Get to Know a Reading Module: Travel in the GDR

Ever stopped to think about why you travel, where and how? Dr Alison E. Martin has.

Dr Alison MartinA specialist in travel writing, with a main focus on eighteenth- and nineteenth-century travel narratives, Dr Martin offers a module for second-year students, GM2OPT3, which explores travel in quite a different period – the twentieth century – and examines travel in Europe and beyond during the Cold War.

Her seminar has several missions. One of these is to revise the commonly-held views that travel writing is not proper ‘literature’ at all – in the sense that it is not creatively crafted – and that it is nothing more than coffee-table reading, merely seeking to entertain,
with little ‘meat’ and message to it. She also aims to make students understand how travel is intimately related to all sorts of things we do in life – not just get to work or go on holiday. Where we go and how we travel has much to do with the community to which we belong or the social group to which we aspire, our dreams and aspirations or our fears and concerns.

RathäuserWhile in this course we adopt the time-honoured position of the ‘armchair traveller’, undertaking voyages with our authors to places as disparate as Siberia and Brighton, America and Cologne, we do so with a critical eye as we examine how the writers in this module use a wide range of different textual strategies – the use of first-person narration, direct speech, factual enumeration – to create a seemingly authentic, immediate and above all engaging picture of the foreign.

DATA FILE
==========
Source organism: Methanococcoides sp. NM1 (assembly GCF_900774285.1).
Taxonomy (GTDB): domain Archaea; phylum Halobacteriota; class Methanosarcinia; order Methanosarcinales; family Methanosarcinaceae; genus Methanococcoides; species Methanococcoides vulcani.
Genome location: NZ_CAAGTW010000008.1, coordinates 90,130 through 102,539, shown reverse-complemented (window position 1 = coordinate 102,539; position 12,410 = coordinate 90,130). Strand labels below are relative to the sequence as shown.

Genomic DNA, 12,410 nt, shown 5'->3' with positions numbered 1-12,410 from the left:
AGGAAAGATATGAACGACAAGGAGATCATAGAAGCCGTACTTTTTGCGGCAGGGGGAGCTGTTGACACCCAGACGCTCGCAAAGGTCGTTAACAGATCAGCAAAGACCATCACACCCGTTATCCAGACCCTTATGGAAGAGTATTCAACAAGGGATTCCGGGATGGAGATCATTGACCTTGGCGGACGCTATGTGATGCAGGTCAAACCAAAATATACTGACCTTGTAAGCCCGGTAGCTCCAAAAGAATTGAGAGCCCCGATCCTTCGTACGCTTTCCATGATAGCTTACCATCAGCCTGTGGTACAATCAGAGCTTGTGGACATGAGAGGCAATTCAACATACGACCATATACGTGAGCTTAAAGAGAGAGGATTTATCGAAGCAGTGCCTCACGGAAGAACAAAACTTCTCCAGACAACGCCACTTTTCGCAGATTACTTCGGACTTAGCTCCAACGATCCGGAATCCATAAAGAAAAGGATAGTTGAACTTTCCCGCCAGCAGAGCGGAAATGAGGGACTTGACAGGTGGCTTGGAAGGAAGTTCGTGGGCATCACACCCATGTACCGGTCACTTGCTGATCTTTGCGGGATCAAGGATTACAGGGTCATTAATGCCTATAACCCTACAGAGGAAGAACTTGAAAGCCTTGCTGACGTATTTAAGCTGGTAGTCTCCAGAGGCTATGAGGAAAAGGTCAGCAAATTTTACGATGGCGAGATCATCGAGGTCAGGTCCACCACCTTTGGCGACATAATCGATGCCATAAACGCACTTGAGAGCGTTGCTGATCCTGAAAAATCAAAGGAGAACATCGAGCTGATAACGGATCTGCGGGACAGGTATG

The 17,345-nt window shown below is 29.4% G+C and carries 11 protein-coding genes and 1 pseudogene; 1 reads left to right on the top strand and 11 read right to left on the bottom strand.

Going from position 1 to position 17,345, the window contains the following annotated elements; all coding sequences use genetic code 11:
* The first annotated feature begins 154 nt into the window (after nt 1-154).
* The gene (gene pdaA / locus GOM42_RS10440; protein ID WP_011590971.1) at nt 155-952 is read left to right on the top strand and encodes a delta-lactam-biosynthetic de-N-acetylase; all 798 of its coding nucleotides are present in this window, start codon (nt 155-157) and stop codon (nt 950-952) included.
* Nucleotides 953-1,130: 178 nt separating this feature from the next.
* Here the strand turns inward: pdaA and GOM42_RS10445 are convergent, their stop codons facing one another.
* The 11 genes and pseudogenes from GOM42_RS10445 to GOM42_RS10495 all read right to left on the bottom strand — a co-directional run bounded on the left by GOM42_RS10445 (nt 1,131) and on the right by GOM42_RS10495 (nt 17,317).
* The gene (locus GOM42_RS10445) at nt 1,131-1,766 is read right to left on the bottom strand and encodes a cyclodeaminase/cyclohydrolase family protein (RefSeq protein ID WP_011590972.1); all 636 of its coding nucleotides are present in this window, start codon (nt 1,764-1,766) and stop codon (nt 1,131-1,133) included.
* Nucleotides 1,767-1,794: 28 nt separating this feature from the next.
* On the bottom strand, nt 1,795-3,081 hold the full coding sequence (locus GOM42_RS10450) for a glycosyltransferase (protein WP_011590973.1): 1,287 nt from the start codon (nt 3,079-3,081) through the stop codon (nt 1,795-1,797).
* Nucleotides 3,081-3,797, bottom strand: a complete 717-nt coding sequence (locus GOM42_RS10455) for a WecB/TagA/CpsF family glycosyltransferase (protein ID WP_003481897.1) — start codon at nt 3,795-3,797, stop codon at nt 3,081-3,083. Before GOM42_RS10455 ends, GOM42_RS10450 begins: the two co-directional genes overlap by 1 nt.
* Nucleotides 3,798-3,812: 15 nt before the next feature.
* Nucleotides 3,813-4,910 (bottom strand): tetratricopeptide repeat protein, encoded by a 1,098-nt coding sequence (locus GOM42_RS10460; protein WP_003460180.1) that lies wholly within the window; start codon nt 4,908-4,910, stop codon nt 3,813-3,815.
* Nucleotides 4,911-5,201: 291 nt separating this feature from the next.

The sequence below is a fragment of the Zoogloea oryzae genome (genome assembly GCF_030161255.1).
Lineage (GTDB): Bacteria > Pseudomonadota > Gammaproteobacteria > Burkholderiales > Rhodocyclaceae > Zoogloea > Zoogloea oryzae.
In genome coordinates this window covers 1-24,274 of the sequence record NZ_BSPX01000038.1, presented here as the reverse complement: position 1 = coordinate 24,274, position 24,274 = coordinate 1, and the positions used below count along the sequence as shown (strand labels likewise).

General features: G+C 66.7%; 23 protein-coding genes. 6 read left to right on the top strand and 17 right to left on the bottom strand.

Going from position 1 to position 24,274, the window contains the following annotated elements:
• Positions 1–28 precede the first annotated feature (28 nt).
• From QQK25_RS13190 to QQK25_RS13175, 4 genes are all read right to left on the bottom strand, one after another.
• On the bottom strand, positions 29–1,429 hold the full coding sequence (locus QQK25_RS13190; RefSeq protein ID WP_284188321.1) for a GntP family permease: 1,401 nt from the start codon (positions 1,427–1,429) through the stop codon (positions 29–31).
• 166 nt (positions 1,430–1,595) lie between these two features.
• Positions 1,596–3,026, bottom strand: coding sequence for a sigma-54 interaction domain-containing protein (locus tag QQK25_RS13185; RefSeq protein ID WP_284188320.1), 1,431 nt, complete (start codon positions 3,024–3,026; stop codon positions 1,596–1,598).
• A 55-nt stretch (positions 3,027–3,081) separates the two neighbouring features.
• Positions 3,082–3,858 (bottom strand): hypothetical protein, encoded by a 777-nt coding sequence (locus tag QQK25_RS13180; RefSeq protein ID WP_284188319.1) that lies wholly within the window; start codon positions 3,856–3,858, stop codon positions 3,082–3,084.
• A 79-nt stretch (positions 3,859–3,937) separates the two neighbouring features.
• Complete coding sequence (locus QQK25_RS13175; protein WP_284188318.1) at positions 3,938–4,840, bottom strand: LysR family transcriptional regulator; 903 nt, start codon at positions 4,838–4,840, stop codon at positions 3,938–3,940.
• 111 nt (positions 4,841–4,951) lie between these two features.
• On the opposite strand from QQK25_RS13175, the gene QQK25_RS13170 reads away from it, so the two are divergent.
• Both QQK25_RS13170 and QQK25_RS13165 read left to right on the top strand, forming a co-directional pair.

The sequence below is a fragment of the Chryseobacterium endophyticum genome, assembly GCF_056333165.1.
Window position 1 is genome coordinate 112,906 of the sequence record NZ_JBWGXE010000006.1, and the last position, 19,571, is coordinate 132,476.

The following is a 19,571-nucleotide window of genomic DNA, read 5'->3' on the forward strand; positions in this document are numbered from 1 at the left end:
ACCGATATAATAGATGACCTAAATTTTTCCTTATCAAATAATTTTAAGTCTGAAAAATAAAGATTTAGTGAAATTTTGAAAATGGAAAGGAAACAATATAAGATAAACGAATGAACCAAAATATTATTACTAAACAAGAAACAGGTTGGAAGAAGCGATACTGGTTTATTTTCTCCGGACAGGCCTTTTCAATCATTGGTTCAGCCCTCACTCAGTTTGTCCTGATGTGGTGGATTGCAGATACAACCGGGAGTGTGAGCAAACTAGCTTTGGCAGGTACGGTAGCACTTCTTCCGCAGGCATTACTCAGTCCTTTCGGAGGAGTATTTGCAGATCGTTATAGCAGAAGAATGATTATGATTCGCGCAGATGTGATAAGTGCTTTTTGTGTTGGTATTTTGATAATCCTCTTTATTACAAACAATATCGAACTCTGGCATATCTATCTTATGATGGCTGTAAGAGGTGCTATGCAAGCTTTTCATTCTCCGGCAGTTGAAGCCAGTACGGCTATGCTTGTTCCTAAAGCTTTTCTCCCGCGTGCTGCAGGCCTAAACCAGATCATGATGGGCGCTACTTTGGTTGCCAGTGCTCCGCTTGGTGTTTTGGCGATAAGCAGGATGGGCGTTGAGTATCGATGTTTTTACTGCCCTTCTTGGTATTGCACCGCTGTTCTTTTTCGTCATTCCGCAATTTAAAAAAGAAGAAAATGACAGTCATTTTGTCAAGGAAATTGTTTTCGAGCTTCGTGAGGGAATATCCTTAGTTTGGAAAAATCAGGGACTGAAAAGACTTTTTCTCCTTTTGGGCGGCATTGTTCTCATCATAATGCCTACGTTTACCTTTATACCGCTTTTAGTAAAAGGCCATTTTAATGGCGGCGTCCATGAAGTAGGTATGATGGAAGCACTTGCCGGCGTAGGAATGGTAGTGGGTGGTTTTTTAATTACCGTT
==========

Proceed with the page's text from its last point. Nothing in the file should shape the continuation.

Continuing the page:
Life of a Lecturer: Academic in August

It’s August, and many of us in the Department of Modern Languages and European Studies have taken a brief holiday. How do academics spend their time off? Here’s an update from Dr Daniela La Penna, Associate Professor of Italian Studies.

I am writing this quite late at night. In the next few hours, I will have to print boarding passes and take the plunge. I will go on annual leave, and in my case this year at least it means that I am heading towards my home country, Italy.

SandcastleHolidays are fraught with stress for academics. I know, it seems exaggerated and self-important but it’s true. Whoever is involved in this trade knows that every action and thought that is not directly connected to research, pastoral care, and teaching is welcomed by anxiety, anguish, and an overwhelming sense of guilt. “Oh my! I am actually enjoying this film!”, you think with a mixture of surprise and sweetness, only to be assailed by the thought of that unfinished book review or that sentence that you still have not nailed for the ending of that paragraph, and the feedback to that student… Holidays only extend the agony of self-inflicted guilt.

How so? When I was sans child, it was not uncommon for me to spend weekends in the office, to ruminate on this and that, or finishing articles. But when I had my child, my ‘free time’ that I often and contently occupied with research and directed reading was now claimed by the sweet smile of my little daughter, who wants to discover the world with her parents. This was a paradigm shift, and I had to adapt to this structural change quickly, and I did so in a heartbeat. My holidays are her holidays and I need and want to engage with her desire to enjoy herself. However, I am a whole person, and this means that I am still a researcher obsessed with the things I do, I care deeply for my dissertation students and my postgraduates. And of course, you have 24 hours in a day, and you cannot always build sand-castles. But boundaries are a healthy and necessary thing, so if you are not naturally inclined to switch off on command, you better create fences and obstacles. Because I realised that I go ‘cold turkey’ if I don’t check emails regularly, and in order not to fall into temptation, we decided to holiday in an island near Naples that has notoriously bad reception and where wi-fi is still a thing of the future.